In November Missouri voters will consider a slow graduated increase of the minimum wage, here’s the ballot language for Proposition B:

Do you want to amend Missouri law to:

  • Increase the state minimum wage to $8.60 per hour with 85 cents per hour increase each year until 2023, when the state minimum wage would be $12.00 per hour;
  • Exempt government employers from the above increase; and
  • Increase the penalty for paying employees less than the minimum wage?

State and local governments estimate no direct costs or savings from the proposal, but operating costs could increase by an unknown annual amount that could be significant. State and local government tax revenue could change by an unknown annual amount ranging from a $2.9 million decrease to a $214 million increase depending on business decisions. (Raise Up Missouri)

The full detailed language can be viewed here.

Missouri’s current minimum wage is $7.85/hour.  Three border states (Oklahoma, Kansas, & Iowa) have a lower minimum wage than Missouri — all are the same, $7.25. The three other border states (Arkansas, Nebraska, & Illinois) have higher minimum wages than Missouri. Of the three that are higher, they range from $8.25 (Illinois) to $9 (Nebraska).

Hourly workers aren’t just teens, they include all sorts — including Yale-educated actors like Geoffrey Owens:

He went on to say that he took the job at the grocery store because it allowed him the “flexibility” he needed to stay in the entertainment business.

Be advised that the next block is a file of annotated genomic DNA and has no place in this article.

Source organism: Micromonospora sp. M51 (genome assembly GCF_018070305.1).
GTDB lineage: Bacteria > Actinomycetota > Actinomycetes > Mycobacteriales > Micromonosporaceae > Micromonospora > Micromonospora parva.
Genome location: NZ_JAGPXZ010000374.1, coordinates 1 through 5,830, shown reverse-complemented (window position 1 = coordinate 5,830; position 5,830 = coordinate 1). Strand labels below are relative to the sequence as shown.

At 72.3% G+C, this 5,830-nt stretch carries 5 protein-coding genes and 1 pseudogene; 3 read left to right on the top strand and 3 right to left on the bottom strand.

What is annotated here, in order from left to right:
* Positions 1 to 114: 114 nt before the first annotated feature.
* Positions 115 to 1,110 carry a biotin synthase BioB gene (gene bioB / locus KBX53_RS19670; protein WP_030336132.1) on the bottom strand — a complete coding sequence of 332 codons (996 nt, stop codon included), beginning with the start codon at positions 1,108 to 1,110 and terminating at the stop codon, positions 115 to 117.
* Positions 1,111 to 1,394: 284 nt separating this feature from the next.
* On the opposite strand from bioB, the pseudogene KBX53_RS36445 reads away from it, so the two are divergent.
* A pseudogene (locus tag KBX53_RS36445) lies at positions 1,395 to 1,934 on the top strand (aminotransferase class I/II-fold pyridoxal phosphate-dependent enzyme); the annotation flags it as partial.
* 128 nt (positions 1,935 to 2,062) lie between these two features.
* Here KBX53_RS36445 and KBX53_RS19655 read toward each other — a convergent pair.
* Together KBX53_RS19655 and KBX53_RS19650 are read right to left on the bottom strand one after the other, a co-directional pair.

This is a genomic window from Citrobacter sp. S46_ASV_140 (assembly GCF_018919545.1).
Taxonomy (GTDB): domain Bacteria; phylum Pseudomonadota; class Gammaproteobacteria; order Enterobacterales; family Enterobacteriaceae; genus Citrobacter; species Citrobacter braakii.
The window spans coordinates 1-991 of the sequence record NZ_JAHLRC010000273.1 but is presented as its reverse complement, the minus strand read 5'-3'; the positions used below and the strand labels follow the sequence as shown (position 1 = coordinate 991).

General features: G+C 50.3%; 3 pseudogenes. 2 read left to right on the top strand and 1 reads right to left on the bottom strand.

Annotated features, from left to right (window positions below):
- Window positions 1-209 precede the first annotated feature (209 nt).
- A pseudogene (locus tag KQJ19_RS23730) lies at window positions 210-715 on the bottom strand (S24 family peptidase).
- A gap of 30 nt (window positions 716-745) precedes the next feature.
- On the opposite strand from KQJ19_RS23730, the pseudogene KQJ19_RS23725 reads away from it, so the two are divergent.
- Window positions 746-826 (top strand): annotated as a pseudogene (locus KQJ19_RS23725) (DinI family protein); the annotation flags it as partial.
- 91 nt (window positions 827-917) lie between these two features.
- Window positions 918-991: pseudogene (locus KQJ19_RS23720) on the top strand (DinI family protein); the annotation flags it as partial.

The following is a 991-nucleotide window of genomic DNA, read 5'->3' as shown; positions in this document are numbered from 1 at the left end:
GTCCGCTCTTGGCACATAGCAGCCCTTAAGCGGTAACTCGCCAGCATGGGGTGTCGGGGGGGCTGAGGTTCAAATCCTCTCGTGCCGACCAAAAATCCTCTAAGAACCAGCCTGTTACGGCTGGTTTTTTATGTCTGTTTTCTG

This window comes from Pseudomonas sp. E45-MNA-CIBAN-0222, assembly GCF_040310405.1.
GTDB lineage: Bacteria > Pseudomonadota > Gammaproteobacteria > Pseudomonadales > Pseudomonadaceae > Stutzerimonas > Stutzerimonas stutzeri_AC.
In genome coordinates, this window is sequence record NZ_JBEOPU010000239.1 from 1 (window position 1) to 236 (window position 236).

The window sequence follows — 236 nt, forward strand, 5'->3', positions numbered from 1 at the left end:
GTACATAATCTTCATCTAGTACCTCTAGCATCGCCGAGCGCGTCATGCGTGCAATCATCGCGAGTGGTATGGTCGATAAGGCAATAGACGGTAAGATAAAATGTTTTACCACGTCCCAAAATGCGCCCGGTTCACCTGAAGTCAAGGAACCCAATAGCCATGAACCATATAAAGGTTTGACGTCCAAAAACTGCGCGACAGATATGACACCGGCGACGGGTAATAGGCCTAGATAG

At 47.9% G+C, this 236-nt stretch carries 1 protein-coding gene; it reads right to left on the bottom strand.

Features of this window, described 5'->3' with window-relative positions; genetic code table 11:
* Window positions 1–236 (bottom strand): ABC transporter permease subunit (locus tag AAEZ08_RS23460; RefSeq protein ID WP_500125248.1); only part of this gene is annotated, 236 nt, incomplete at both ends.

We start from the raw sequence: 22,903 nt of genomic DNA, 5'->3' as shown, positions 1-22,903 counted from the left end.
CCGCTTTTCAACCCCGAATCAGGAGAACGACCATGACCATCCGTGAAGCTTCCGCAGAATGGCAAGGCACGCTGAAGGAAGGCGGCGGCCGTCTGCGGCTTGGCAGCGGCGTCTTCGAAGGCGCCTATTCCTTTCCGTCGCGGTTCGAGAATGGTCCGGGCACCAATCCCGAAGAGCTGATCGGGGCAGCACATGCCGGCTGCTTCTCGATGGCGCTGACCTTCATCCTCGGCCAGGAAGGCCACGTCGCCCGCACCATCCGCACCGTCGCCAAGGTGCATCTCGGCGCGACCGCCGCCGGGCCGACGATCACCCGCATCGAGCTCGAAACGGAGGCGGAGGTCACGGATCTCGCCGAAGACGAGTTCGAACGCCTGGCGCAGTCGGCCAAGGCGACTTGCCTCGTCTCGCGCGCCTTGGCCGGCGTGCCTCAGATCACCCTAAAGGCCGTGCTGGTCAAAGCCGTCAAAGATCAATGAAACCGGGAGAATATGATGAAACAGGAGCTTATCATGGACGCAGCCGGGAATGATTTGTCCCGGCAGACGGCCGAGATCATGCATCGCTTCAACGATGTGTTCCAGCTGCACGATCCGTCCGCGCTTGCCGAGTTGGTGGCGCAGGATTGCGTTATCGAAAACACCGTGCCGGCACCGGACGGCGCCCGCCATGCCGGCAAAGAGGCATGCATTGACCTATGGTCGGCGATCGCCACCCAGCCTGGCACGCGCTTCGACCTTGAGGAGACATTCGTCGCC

Owens still acts and has been teaching acting classes for several years. He has a net worth of $300,000. In addition to his work on The Cosby Show over the years, Owens has appeared on episodes of Law & Order, Law & Order: Special Victims Unit, That’s So Raven, Boston Legal, Las Vegas, Medium, Without a Trace, Flashforward, The Secret Life of the American Teenager, It’s Always Sunny in Philadelphia, and The Affair.

Owens worked at Trader Joe’s for 15 months but had to quit because of the unwanted attention, however, the company said that he is welcome to come back anytime. (Source)

Owens is the son of a former librarian turned congressman (since retired, deceased).  Hourly workers might be 17…or 57, but they’re working and their earnings will likely be spent — going back into the economy.

Here are the results of the recent non-scientific Sunday Poll:

Q: How do you plan to vote on Proposition B in the November 2018 midterm election?

  • Definitely no 4 [19.05%]
  • No 0 [0%]
  • Leaning no  0 [0%]
  • Unsure 2 [9.52%]
  • Leaning yes  4 [19.05%]
  • Yes 1 [4.76%]
  • Definitely yes 9 [42.86%]
  • I’m not a Missouri voter 1 [4.76%]

Please vote YES on Prop B on November 6th.

— Steve Patterson

 

Opinion: Missouri’s Investigation Into Clergy Abuse Will Find Results Similar To Pennsylvania

August 29, 2018 Crime, Featured, Missouri, Religion Comments Off on Opinion: Missouri’s Investigation Into Clergy Abuse Will Find Results Similar To Pennsylvania